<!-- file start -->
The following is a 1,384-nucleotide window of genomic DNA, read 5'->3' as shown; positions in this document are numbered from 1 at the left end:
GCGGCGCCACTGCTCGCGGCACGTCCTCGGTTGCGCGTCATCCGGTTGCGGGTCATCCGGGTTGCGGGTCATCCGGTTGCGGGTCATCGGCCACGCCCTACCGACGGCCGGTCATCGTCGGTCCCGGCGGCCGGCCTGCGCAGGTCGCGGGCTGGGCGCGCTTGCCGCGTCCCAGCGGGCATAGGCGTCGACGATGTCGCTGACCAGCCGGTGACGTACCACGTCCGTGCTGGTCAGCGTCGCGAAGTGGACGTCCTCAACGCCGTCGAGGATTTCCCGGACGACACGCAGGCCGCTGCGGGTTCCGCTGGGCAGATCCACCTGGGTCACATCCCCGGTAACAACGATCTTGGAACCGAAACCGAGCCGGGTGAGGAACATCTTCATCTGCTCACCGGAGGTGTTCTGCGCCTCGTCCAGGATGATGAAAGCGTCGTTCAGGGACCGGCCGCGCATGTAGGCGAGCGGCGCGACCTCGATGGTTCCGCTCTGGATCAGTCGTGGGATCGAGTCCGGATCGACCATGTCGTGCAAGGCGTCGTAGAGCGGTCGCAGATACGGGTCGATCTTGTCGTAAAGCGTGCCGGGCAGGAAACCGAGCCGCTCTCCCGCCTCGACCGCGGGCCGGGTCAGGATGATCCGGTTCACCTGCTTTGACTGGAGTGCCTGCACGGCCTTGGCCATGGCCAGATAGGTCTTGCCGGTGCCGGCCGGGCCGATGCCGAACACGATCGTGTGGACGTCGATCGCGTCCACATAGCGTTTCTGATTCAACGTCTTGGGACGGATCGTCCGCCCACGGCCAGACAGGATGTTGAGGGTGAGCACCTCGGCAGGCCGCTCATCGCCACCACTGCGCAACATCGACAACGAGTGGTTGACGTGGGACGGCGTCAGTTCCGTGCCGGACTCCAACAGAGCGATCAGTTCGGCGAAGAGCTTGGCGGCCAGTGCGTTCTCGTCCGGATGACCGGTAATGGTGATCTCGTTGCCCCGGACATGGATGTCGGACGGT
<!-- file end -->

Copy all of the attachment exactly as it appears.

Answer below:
The following is a 1,384-nucleotide window of genomic DNA, read 5'->3' as shown; positions in this document are numbered from 1 at the left end:
GCGGCGCCACTGCTCGCGGCACGTCCTCGGTTGCGCGTCATCCGGTTGCGGGTCATCCGGGTTGCGGGTCATCCGGTTGCGGGTCATCGGCCACGCCCTACCGACGGCCGGTCATCGTCGGTCCCGGCGGCCGGCCTGCGCAGGTCGCGGGCTGGGCGCGCTTGCCGCGTCCCAGCGGGCATAGGCGTCGACGATGTCGCTGACCAGCCGGTGACGTACCACGTCCGTGCTGGTCAGCGTCGCGAAGTGGACGTCCTCAACGCCGTCGAGGATTTCCCGGACGACACGCAGGCCGCTGCGGGTTCCGCTGGGCAGATCCACCTGGGTCACATCCCCGGTAACAACGATCTTGGAACCGAAACCGAGCCGGGTGAGGAACATCTTCATCTGCTCACCGGAGGTGTTCTGCGCCTCGTCCAGGATGATGAAAGCGTCGTTCAGGGACCGGCCGCGCATGTAGGCGAGCGGCGCGACCTCGATGGTTCCGCTCTGGATCAGTCGTGGGATCGAGTCCGGATCGACCATGTCGTGCAAGGCGTCGTAGAGCGGTCGCAGATACGGGTCGATCTTGTCGTAAAGCGTGCCGGGCAGGAAACCGAGCCGCTCTCCCGCCTCGACCGCGGGCCGGGTCAGGATGATCCGGTTCACCTGCTTTGACTGGAGTGCCTGCACGGCCTTGGCCATGGCCAGATAGGTCTTGCCGGTGCCGGCCGGGCCGATGCCGAACACGATCGTGTGGACGTCGATCGCGTCCACATAGCGTTTCTGATTCAACGTCTTGGGACGGATCGTCCGCCCACGGCCAGACAGGATGTTGAGGGTGAGCACCTCGGCAGGCCGCTCATCGCCACCACTGCGCAACATCGACAACGAGTGGTTGACGTGGGACGGCGTCAGTTCCGTGCCGGACTCCAACAGAGCGATCAGTTCGGCGAAGAGCTTGGCGGCCAGTGCGTTCTCGTCCGGATGACCGGTAATGGTGATCTCGTTGCCCCGGACATGGATGTCGGACGGT